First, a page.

Woof you believe it — New scientific discovery reveals new formula to find dog’s human age
By: Hannah Sang
While regular civilians are still pondering about what to do during quarantine, scientists have recently discovered a new method of calculation to find a dog’s human age. Suddenly, a family puppy can be countless years older than people ever expected.
Scientists recently conducted and then published a new study on the journal Cell Systems about a dog’s human age. Trey Ideker is the study’s senior author and a professor of genetics at the University of California. The new findings calculate that a five-year-old dog would be approximately 60 years old in human years.
“Puppies age super quickly. By the time a dog is a year old, at a molecular level, he’s much more like a 30-year-old human. Retrospectively, we did know these things. It didn’t make any sense that the equivalent to a 7-year-old human would be able to have puppies,” said Ideker.
Ideker and his colleagues have also discovered that dogs have methylation marks or methyl groups that change at different stages of growth. They can also be used to find an animal’s biological age. Ideker also says that his research team can quantify the methylation marks across dogs and humans on the molecular level, but are still trying to figure out its exact meaning.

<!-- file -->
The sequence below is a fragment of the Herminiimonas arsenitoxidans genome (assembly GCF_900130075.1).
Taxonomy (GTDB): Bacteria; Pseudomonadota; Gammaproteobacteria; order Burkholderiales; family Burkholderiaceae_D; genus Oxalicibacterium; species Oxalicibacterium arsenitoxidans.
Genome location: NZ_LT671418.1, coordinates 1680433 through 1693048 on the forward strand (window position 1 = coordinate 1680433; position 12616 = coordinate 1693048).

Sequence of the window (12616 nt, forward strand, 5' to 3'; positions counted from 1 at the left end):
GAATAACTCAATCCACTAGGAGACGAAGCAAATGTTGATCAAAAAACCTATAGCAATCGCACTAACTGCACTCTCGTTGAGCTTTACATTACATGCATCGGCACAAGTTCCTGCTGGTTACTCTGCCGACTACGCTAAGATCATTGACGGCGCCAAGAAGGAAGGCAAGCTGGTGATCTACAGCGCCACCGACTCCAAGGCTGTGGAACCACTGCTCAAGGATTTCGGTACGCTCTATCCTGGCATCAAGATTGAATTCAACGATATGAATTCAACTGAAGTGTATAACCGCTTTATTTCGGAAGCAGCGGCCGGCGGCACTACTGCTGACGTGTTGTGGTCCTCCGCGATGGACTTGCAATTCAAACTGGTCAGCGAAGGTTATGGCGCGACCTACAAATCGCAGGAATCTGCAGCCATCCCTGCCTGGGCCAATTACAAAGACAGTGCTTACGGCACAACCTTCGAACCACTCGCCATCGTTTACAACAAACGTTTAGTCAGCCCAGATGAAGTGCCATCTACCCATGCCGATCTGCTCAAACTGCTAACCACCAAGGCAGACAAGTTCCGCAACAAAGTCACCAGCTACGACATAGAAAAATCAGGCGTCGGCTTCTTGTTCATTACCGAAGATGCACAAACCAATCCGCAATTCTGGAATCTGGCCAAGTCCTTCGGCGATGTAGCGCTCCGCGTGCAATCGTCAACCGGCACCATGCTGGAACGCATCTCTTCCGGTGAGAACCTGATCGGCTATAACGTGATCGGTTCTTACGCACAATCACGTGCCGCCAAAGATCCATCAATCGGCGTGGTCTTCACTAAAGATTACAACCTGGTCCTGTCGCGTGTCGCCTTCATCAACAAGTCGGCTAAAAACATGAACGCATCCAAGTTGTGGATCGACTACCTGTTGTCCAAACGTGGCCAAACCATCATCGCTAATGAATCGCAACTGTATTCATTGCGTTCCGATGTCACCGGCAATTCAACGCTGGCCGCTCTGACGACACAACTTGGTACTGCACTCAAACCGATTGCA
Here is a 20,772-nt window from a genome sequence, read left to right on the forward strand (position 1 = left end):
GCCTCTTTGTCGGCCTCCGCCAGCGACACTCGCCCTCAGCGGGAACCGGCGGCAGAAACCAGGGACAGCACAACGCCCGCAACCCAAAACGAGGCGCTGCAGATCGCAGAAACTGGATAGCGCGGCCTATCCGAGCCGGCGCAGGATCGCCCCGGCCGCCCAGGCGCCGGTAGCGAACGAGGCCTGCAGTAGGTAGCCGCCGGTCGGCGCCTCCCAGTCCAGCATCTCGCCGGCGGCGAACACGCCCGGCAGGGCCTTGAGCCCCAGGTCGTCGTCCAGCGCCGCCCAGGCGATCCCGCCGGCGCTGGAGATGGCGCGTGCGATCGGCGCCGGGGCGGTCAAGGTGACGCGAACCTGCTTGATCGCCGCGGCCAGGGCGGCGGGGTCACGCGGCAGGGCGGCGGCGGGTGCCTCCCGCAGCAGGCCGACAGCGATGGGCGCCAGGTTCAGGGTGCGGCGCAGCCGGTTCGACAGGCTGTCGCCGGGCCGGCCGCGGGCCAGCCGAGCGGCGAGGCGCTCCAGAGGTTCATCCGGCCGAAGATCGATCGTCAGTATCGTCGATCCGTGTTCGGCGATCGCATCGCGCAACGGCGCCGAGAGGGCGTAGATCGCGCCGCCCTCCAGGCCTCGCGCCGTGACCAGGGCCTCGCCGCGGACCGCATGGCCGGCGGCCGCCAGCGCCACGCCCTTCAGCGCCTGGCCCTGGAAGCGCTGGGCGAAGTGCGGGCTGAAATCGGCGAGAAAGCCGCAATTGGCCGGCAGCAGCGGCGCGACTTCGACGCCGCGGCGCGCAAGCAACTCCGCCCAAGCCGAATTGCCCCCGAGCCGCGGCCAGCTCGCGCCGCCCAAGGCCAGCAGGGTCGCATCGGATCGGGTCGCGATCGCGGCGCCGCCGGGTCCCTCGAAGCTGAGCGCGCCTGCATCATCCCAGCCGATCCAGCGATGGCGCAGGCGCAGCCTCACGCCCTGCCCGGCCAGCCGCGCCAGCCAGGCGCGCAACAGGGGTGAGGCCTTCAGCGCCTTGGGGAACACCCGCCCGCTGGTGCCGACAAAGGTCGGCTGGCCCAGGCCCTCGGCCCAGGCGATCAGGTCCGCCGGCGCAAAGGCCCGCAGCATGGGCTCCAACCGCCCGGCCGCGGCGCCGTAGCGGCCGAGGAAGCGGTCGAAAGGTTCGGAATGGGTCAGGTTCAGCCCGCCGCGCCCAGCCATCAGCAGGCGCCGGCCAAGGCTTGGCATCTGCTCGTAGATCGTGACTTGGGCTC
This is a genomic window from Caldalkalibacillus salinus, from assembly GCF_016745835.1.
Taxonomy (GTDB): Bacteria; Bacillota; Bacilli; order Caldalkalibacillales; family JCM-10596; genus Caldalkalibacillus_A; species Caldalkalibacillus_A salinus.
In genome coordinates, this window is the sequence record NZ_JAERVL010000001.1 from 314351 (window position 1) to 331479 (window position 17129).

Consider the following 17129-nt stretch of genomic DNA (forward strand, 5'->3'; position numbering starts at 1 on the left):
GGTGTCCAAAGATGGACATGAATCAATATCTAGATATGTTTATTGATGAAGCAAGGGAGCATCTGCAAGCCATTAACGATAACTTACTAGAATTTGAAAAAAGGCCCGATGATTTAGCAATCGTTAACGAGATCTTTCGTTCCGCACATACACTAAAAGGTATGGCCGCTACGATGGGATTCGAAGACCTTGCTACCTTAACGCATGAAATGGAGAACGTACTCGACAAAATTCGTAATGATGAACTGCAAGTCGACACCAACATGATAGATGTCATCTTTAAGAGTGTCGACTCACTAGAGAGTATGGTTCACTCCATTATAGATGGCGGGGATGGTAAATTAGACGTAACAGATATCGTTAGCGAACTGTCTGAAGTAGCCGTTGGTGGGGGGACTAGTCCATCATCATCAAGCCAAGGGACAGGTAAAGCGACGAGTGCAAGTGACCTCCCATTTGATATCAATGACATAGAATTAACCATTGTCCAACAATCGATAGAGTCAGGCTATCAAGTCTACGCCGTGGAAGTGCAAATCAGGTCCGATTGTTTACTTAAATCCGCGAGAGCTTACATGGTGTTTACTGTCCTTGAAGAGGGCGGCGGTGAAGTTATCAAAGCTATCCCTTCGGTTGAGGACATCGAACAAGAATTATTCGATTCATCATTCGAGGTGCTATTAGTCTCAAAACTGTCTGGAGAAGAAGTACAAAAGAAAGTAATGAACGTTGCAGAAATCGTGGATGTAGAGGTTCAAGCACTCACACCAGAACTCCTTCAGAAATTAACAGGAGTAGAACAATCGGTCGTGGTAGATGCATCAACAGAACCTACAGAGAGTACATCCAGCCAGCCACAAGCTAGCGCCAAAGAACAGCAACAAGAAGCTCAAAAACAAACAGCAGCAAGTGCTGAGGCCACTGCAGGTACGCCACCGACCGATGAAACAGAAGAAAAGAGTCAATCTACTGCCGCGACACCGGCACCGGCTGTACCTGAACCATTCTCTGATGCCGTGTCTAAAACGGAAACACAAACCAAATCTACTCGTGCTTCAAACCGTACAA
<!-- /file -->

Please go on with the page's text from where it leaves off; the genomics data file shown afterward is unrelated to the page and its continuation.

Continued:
To find an accurate equation of human and dog age comparisons, Ideker and his colleagues studied the DNA of 104 Labrador Retriever puppies ranging from just five weeks to 16 years old. After comparing data and DNA, scientists said that the natural logarithm of a dog’s age multiplied by 16 and added with 31 would be the human age.
Using the equation, a one-year-old dog would already be 31 years old. According to the graph “how a dog translates to human years” from Cell Systems, a three-year-old dog would be 49 years old, a 7-year-old dog would be 62 years old, and so forth. A dog’s aging starts to slow down over the years, so an 8-year-old dog would only be 64 years old.
Being a specialist in veterinary genetics, pediatrics, and reproduction at the University of Pennsylvania School of Veterinary Medicine, Margaret Casal agrees with the results of the equation. She says they match the behaviors in some of her dog patients. “It will be interesting to look at different breeds," Casal said. "We know that some smaller breeds live longer and some larger ones don’t live quite as long.”
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